UPDATE : Wednesday, July 15, 2020
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Health ministry pleads blood donation amid coronavirus concerns
  • By Kim Eun-young
  • Published 2020.02.13 14:24
  • Updated 2020.02.13 16:24
  • comments 0

The Ministry of Health and Welfare has appealed for active blood donation, as blood supplies plunged amid growing concerns about the new coronavirus (COVID-19) outbreak.

“With the Lunar New Holiday overlapping with university vacations in February, blood stocks decreased. Blood donations in groups were canceled after the outbreak of the new coronavirus, and individual donations are also falling,” Vice Minister of Health and Welfare Kim Gang-lip said in a briefing at the Sejong Government Complex on Wednesday.

Vice Health and Welfare Minister Kim Gang-lip (right) calls for blood donation during his daily briefing on new coronavirus at the Sejong Government Complex on Wednesday.

According to the government, 15,420 people nullified a plan to participate in group blood donations in February. They include 1,150 people from schools, 1,860 from state-run institutions, 8,650 from military camps, and 3,760 from general groups.

As of Monday, the nation could supply blood for 3.6 days, a significantly low level compared to five days a year earlier. The desired blood reserves should last for five days. Korea has raised the alert level for the blood reserves from “attention” to “alert,” expecting a further drop in blood donations.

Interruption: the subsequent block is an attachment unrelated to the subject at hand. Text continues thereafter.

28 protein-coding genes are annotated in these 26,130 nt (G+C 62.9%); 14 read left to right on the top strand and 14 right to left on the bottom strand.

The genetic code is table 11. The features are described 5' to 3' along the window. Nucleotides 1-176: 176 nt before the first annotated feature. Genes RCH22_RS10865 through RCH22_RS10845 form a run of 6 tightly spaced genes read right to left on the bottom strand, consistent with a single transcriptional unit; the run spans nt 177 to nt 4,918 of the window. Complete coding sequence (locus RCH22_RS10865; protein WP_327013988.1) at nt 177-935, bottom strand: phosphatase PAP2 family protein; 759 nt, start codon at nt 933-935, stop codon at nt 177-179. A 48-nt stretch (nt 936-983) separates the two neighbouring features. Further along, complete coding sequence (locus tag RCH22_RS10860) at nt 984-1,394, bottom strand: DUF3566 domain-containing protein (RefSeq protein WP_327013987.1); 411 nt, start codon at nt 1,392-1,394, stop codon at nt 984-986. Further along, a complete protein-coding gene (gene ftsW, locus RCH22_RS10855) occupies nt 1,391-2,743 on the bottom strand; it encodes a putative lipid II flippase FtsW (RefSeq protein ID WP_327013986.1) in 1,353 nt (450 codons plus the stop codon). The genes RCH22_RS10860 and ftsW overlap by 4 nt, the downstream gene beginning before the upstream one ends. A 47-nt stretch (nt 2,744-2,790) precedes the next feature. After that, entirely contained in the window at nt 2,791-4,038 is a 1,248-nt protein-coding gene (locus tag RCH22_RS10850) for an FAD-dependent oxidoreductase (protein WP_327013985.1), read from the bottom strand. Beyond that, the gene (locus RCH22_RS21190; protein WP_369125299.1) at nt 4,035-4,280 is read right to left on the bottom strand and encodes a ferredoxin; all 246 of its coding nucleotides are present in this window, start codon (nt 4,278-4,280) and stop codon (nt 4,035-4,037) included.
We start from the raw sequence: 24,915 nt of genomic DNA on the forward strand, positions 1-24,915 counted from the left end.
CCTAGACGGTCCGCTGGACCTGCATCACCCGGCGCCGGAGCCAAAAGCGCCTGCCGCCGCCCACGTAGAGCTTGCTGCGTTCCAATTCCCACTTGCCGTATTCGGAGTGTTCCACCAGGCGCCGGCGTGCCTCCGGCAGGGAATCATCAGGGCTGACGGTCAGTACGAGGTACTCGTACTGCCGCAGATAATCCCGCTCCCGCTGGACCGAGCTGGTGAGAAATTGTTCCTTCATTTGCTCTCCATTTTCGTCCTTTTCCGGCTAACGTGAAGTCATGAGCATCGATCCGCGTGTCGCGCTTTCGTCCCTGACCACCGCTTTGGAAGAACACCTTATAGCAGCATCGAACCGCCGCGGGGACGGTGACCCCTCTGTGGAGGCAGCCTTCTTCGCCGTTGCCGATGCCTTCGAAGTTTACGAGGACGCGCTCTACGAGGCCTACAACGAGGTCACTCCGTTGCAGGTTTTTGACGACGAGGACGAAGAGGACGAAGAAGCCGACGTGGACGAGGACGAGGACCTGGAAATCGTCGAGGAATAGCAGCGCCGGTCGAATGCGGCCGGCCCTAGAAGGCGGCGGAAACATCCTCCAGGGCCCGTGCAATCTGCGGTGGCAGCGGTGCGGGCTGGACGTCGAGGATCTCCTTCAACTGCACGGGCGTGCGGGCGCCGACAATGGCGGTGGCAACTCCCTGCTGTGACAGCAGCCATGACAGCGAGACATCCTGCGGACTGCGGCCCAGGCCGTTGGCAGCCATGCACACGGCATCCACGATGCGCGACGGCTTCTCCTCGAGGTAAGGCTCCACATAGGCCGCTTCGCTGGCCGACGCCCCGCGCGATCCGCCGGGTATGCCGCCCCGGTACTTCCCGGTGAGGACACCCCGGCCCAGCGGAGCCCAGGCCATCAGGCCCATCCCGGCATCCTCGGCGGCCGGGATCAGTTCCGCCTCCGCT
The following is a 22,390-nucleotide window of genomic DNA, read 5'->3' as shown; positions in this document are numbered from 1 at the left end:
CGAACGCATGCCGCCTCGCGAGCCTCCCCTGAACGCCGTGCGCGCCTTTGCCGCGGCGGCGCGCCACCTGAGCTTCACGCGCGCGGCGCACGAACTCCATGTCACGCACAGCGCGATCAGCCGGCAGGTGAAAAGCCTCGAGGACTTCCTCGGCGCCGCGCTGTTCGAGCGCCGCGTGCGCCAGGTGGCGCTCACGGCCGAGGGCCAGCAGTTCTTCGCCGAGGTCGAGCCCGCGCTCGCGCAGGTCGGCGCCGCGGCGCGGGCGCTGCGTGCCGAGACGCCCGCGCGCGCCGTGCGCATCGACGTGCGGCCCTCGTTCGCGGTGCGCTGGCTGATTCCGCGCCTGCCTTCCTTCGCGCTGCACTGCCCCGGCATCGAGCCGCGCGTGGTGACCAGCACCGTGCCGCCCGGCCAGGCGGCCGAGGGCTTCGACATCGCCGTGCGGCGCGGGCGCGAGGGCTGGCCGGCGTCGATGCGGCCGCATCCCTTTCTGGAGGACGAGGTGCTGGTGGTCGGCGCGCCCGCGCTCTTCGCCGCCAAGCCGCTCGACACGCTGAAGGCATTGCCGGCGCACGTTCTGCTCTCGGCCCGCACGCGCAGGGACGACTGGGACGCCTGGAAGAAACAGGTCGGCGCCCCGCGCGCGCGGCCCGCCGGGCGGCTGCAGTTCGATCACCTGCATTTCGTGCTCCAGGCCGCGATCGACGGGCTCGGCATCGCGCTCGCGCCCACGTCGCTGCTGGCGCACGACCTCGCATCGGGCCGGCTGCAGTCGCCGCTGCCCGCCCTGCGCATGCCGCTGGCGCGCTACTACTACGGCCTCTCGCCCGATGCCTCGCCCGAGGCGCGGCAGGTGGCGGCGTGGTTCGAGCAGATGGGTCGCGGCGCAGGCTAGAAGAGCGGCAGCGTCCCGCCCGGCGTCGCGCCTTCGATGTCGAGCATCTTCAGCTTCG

The blood reserves are based on daily average blood consumption estimates. The levels are divided into four stages -- “serious” when the reserves can supply less than one day, “alert” for less than two days, “caution” for less than three days, and “attention" for less than five days.

The Korean National Red Cross also said it was monitoring employees’ body temperatures and made sure they wear face masks to reduce the new coronavirus concerns and promote blood donations. It is also sterilizing blood donation centers and buses.

“If the worsening blood shortage persists, it could cause problems for surgeries and patient care,” Kim said. “For the lives of severe patients who need blood, we ask state-run agencies, groups, and the public to donate blood actively.”


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